Having heard all the prevailing opinion, you may not be sure whether your loved one is an addict. Or you may be sure, and you’re wasting a lot of energy trying to argue them into agreeing with you. We invite you to put aside the question of whether someone is an “addict” or “alcoholic.”
Because it simply doesn’t matter.
What matters is what matters to you and to them: What effect is the substance use having in their life and in yours? What will motivate your loved one to change? More often, true help is based on how well you know your loved one as an individual and the particular ways you matter to each other. Rather than reaching for a label, save your energy for the more constructive work of problem solving.
Inpatient, outpatient. Group therapy, individual therapy. Outpatient once a week, twice a week, every day. Anti-craving medications, medications for symptoms of withdrawal. Treatment for co-occurring disorders like depression or attention deficit. Extended care facilities. Sober companions. Self-help support groups. Cognitive-behavioral therapy. “90 in 90.” Talking with a rabbi or priest. Starting to exercise. To say that there are many options for treatment and therapeutic activities is an understatement! Some are not as widely available as others; some approaches are better supported by evidence than others.
The most important things to bear in mind are (1) no single size fits all and (2) having a choice among treatment plans and plans for change in general predicts positive outcomes. On these points the evidence is crystal clear. Giving people options helps them feel less trapped and more invested in the resulting plan.
Backing people into a corner and telling them what they should do—the “rehab or else” thinking of traditional interventions—might get them into rehab. But rehab might not be the best option for them, and coercion may kill their motivation to even participate while in rehab, as well as undermine their motivation to continue making changes once they leave rehab. (If there is a moment of truth in rehab, it’s not when people enter, it’s when they leave.) Then again it might not get them into rehab at all and only succeed in freaking them out.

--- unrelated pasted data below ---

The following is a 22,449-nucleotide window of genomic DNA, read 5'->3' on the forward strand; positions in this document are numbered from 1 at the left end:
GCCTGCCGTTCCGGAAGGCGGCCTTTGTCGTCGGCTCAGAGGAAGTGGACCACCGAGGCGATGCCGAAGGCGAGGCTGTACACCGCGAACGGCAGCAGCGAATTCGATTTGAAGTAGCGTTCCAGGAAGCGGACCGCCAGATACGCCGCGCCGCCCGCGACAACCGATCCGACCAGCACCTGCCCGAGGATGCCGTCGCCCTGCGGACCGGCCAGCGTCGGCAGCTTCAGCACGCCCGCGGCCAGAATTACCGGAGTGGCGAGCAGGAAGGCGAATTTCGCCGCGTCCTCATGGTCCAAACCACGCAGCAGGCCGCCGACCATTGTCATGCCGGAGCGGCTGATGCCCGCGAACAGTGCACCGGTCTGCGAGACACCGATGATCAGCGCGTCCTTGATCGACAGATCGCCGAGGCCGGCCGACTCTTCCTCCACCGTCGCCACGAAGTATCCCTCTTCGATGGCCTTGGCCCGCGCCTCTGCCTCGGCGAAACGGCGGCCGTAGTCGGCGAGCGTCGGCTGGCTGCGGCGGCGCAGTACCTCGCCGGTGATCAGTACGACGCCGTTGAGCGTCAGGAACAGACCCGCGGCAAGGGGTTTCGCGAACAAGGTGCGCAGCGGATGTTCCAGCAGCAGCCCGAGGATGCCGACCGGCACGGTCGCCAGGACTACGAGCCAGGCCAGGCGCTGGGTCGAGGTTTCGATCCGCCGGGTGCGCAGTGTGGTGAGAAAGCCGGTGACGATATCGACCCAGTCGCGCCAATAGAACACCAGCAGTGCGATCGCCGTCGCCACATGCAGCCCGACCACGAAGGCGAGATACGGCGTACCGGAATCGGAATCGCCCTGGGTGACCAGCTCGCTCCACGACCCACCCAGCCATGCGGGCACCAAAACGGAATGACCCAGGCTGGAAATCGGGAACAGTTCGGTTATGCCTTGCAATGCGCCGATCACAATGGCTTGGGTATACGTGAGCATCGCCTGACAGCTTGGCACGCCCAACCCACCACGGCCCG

There’s been over half a century of high-confrontation addiction treatment in this country aimed at “breaking through” an addict’s supposed “denial” or resistance to treatment. Some of us in the field now have recognized—and studies have proven—that this kind of confrontation increases resistance.
Evidence-based treatments give you the option—many options, in fact—to opt out of the awful, self-fulfilling prophecy of confrontation and resistance. The point is not to force your loved one into just any treatment. It’s more helpful to find the best kinds of treatment for your loved one’s particular problems, and engage his or her motivation to be part of the plan.
You can make significant changes in your life, including your relationship, whether or not your loved one enters treatment. You might have been relieved to learn there’s a good chance that your loved one may even get better without treatment. Again: one study found that 24% of people diagnosed with alcohol use disorders (abuse and/or dependence) recovered on their own within a year.
The clinically proven CRAFT approach for family and friends that informs much of a section of our model (called Helping with Understanding) results in better communication and relationship satisfaction, increased happiness on the part of the family member or friend, and reduced substance use even when the loved one doesn’t enter treatment. In other words, you can be a positive influence and your loved one can get better, all without ever crossing the threshold of a treatment center or self-help group.
If your loved one does enter treatment, or is already in treatment, we will help you support that process during and after. We recommend that you think less about getting your loved one to admit to an addiction and go to treatment and think more about what it takes to build a better life. For you that could be reaching out to friends, treatment for depression, more exercise, kinder self-talk, starting a morning meditation routine, revisiting an old hobby. For your loved one it could be talking to her pastor, talking to her mom, starting a new exercise routine, revisiting an old hobby, being more honest with you. People get better, in a variety of ways, so many ways we don’t know them all. Our clients surprise us and your loved one may surprise you.